Lest you feel you are “giving away the shop” with this .99 cent price point, think of how large retail stores encourage consumers to try a new product. They will often give away samples or significantly reduced price items in order to introduce customers to a new product or product line. It’s known in the industry as a loss leader. Even if you normally price your e-books at the $2.99-$4.99 sweet spot for impulse buyers, a drop to .99 cents can expose you to a whole new readership who ONLY buys .99 cent books or downloads freebies. You might take a cut in royalties (from 70% down to 35%) but if it leads readers to other books in a series or gains you a new following, the increased volume of sales and the boost to your rankings can be a sacrifice well worth making.

Now, there are a few tricks you can try to employ to keep 70% of your dollar. By changing the price of your e-book on Smashwords and BN, for instance, and then waiting for Amazon to price match. If they choose to change the price, they won’t change your royalty rates, but as the TOS (terms of service) agreement states, authors are not supposed to offer the book at a lower price on any other distribution channels,so it may ruffle their feathers. It could also take several days or even weeks before Amazon catches up with the new price (a process that can sometimes be sped up by having friends “report” the lower price), and there is always the risk that they could call you out on the contract breach. So far, Amazon has been amenable to price matching strategies that self-published authors are using. One of the silly benefits of allowing Amazon to match the lower price of their own volition is the neat little slash they put through the old price so that customers know they are getting a deal.(See here for example)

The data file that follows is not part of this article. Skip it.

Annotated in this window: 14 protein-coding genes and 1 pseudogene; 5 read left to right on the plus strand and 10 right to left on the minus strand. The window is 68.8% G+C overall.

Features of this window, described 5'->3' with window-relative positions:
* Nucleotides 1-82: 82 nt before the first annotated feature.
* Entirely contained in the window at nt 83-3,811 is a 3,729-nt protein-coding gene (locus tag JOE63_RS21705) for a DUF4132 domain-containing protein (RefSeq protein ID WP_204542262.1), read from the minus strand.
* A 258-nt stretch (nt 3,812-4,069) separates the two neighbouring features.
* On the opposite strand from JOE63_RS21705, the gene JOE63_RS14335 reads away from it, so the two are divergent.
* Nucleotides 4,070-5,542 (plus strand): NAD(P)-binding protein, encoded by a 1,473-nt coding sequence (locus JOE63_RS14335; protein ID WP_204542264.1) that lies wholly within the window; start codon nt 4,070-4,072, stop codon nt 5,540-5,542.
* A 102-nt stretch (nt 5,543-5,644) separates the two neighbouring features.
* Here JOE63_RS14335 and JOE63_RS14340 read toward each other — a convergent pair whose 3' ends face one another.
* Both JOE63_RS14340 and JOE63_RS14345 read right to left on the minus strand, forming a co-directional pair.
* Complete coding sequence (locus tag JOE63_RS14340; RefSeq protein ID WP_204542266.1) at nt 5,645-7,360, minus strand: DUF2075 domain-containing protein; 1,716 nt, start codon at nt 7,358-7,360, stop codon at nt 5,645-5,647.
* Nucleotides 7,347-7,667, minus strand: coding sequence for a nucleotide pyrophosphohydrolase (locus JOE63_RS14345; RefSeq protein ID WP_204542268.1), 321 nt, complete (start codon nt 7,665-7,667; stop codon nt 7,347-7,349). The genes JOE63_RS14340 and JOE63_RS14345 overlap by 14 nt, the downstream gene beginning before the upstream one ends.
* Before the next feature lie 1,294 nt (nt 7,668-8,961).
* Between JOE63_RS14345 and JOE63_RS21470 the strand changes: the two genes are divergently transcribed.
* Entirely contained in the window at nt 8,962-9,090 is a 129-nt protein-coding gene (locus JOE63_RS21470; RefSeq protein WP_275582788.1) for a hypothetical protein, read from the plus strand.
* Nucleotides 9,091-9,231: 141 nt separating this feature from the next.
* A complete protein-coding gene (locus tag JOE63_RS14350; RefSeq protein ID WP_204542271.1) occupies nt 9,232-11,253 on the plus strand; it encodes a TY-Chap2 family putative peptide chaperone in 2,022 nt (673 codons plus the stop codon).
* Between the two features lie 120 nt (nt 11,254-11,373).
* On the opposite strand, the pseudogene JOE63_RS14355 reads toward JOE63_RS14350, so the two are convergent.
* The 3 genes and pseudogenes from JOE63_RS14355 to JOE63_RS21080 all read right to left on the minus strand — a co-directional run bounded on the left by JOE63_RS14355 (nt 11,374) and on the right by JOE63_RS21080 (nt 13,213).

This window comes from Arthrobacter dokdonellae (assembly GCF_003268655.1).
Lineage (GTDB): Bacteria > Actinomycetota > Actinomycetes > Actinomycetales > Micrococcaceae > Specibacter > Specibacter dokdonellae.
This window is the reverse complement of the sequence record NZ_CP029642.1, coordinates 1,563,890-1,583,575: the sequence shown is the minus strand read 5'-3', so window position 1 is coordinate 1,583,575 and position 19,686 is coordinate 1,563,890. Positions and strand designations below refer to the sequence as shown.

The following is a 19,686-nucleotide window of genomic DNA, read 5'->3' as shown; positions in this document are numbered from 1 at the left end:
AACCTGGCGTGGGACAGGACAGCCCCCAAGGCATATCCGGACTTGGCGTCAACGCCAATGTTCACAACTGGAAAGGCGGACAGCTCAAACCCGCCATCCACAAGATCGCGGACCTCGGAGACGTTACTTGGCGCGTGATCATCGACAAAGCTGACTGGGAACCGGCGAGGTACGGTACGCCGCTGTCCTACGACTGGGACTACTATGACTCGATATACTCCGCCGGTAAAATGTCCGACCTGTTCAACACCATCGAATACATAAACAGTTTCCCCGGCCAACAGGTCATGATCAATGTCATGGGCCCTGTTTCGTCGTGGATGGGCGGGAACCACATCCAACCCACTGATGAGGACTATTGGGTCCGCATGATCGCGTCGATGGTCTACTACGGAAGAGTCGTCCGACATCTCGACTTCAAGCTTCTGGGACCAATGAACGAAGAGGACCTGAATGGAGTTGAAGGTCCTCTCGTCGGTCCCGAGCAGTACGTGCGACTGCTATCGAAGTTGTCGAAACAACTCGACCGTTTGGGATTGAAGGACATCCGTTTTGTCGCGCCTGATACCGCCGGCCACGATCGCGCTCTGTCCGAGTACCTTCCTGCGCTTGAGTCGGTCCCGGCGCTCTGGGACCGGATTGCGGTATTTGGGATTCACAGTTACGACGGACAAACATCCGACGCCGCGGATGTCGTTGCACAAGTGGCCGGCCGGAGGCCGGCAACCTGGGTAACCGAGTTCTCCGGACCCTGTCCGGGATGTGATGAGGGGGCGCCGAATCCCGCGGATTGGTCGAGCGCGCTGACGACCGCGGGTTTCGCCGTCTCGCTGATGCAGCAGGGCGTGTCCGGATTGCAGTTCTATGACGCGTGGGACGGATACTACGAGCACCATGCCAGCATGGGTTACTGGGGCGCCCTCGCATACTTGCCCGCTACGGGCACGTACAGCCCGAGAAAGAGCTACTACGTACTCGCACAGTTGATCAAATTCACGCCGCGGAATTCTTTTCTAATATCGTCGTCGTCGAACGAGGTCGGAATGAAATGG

If you decide to try a .99 cent sale on one or more of your books, it can help to boost your exposure if you join with other authors who are doing the same thing. Readers will often look for these “group sales” so that they can stock up on “cheap” reads all at once for their summer reading. Indie Romance Ink, a yahoo group for independently published authors has just such a sale coming up this week from May 1-3, called the Book Lovers Buffet, Bouquet of Books, offering over 150 e-book titles across multiple genres, all priced at a very affordable .99 cents each! There are books for every reader available all in the same place and we have a staggering number of authors promoting the sale. We’ve lined up dozens of book bloggers, FB pages, and advertisers all promoting with us. Hopefully we’ll have a good turn out. Check out our landing page by clicking the icon below, but wait until tomorrow if you want to enter to win great prizes. If you stop by today, you can browse through the books, but the prize page won’t be active until tomorrow and there are no price guarantees until the sale starts.bouquet-sale-button[4] Be sure to spread the word to family and friends. Hope you find exactly what you’re looking for!